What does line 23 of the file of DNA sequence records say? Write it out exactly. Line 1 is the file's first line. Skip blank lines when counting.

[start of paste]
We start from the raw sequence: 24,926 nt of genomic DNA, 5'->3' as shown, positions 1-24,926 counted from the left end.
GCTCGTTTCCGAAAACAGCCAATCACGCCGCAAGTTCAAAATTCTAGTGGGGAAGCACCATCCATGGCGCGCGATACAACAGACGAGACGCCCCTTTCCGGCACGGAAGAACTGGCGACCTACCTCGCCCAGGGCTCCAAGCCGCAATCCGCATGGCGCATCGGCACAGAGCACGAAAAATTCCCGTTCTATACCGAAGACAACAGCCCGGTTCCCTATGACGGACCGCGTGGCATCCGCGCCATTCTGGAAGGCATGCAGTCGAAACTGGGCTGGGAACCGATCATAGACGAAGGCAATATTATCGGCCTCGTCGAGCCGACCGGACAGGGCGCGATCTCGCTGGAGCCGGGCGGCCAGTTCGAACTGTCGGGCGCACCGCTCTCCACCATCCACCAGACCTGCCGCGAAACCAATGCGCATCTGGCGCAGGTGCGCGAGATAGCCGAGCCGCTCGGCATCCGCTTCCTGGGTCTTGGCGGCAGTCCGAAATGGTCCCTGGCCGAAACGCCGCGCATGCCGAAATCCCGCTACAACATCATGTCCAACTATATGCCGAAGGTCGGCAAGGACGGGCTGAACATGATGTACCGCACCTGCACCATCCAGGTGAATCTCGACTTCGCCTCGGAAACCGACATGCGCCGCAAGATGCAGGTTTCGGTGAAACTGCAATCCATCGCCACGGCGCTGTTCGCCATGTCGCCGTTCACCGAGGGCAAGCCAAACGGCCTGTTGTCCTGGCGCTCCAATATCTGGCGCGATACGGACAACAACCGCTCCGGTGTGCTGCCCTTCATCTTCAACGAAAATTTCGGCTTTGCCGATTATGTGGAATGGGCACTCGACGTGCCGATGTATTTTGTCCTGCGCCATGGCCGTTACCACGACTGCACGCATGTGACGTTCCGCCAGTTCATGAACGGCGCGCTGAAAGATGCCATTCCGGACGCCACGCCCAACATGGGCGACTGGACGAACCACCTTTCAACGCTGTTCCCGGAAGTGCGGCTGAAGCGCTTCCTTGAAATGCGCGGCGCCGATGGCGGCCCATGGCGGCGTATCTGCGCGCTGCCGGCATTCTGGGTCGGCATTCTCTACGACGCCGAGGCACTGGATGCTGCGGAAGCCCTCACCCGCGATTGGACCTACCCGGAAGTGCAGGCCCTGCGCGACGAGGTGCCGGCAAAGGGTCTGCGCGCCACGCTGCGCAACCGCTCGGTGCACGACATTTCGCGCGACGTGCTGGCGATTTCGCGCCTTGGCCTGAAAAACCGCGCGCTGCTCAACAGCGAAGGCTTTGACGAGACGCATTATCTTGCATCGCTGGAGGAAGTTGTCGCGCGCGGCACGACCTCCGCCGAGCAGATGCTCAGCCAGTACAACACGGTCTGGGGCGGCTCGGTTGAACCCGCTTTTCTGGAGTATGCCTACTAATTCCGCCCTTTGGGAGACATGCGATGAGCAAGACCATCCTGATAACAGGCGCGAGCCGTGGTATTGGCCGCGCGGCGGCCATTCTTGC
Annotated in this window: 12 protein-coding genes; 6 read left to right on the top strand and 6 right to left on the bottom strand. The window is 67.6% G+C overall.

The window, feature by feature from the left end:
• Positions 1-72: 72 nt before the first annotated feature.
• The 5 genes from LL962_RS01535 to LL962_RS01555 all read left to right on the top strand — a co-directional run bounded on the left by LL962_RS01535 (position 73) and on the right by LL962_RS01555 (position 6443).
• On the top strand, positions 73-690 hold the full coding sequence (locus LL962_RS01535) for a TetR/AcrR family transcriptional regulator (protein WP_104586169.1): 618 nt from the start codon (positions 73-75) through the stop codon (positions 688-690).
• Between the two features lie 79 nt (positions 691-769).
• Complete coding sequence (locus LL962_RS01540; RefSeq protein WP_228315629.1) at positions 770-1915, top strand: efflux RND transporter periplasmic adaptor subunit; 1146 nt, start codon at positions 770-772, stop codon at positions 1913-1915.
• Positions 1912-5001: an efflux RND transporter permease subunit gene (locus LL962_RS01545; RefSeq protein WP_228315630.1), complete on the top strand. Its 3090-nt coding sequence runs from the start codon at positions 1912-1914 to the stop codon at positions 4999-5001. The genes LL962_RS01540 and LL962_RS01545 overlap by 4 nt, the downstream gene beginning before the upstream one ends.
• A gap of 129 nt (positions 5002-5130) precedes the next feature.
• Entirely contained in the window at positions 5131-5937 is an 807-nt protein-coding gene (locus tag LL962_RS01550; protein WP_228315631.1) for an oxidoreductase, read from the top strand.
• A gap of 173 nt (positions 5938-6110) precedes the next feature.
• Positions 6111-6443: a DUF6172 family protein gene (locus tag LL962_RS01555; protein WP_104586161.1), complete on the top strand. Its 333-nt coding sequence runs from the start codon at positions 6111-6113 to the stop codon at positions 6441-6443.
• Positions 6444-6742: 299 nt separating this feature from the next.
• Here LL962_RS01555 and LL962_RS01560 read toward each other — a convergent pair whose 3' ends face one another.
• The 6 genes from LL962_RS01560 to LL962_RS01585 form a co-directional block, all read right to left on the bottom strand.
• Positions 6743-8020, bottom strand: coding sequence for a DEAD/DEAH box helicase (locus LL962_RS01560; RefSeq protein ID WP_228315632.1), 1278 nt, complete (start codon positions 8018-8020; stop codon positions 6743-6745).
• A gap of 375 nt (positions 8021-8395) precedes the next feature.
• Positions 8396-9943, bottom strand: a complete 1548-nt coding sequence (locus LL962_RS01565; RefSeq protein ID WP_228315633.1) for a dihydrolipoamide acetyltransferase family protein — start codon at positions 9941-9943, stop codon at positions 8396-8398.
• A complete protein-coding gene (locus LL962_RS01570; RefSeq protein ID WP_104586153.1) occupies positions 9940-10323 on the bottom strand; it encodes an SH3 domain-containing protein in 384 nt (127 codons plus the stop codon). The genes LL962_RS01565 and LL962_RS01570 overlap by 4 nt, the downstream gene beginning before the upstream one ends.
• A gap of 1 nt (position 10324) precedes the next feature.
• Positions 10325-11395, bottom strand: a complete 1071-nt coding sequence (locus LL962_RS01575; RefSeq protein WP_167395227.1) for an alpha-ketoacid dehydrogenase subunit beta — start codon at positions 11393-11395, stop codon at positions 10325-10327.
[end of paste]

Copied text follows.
• Positions 10325-11395, bottom strand: a complete 1071-nt coding sequence (locus LL962_RS01575; RefSeq protein WP_167395227.1) for an alpha-ketoacid dehydrogenase subunit beta — start codon at positions 11393-11395, stop codon at positions 10325-10327.